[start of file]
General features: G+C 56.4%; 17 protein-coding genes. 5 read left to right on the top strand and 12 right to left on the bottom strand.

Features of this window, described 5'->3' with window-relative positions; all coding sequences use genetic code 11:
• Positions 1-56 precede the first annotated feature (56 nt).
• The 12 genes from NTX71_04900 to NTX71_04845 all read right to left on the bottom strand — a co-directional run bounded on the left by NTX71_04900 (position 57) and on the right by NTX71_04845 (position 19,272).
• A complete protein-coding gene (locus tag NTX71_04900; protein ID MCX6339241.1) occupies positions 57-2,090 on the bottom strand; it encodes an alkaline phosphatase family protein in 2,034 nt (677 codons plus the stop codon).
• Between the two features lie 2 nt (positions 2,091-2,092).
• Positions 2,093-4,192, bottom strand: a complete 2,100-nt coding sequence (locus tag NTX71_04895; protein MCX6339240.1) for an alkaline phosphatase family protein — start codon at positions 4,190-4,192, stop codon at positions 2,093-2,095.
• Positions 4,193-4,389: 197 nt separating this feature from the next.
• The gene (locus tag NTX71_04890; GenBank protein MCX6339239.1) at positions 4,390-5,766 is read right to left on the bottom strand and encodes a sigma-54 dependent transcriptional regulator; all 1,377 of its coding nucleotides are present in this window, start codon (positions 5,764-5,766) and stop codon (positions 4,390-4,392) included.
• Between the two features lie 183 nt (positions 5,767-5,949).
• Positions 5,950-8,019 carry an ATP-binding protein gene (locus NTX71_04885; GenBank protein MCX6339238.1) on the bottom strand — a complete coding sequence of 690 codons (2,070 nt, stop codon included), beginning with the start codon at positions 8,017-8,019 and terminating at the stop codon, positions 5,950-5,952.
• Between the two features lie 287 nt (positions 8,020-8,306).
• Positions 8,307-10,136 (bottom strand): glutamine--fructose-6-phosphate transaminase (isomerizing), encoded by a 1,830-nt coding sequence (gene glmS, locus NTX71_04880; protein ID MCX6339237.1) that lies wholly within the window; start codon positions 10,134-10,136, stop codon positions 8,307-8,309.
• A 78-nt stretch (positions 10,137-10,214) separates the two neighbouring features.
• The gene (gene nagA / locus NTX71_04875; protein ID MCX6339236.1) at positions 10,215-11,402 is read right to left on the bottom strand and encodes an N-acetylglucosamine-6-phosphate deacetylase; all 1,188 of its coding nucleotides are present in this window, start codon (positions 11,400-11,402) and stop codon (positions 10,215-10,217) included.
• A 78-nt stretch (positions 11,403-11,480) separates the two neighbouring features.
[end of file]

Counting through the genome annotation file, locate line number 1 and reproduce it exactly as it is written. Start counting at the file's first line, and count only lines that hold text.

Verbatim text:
General features: G+C 56.4%; 17 protein-coding genes. 5 read left to right on the top strand and 12 right to left on the bottom strand.